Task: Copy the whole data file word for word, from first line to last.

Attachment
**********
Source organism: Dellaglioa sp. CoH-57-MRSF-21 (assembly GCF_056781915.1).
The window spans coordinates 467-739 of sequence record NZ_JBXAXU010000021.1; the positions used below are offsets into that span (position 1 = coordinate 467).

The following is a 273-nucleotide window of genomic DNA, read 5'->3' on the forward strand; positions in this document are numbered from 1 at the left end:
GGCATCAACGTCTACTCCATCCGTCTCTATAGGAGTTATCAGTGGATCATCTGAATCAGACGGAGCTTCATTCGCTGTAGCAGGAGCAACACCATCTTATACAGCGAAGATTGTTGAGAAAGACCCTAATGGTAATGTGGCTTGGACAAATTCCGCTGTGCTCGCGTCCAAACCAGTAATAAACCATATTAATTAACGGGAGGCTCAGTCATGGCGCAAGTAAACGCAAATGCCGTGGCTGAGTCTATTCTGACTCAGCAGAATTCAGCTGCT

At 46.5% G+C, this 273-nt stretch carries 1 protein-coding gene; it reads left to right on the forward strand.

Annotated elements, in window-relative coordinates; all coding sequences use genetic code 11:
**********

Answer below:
Source organism: Dellaglioa sp. CoH-57-MRSF-21 (assembly GCF_056781915.1).
The window spans coordinates 467-739 of sequence record NZ_JBXAXU010000021.1; the positions used below are offsets into that span (position 1 = coordinate 467).

The following is a 273-nucleotide window of genomic DNA, read 5'->3' on the forward strand; positions in this document are numbered from 1 at the left end:
GGCATCAACGTCTACTCCATCCGTCTCTATAGGAGTTATCAGTGGATCATCTGAATCAGACGGAGCTTCATTCGCTGTAGCAGGAGCAACACCATCTTATACAGCGAAGATTGTTGAGAAAGACCCTAATGGTAATGTGGCTTGGACAAATTCCGCTGTGCTCGCGTCCAAACCAGTAATAAACCATATTAATTAACGGGAGGCTCAGTCATGGCGCAAGTAAACGCAAATGCCGTGGCTGAGTCTATTCTGACTCAGCAGAATTCAGCTGCT

At 46.5% G+C, this 273-nt stretch carries 1 protein-coding gene; it reads left to right on the forward strand.

Annotated elements, in window-relative coordinates; all coding sequences use genetic code 11: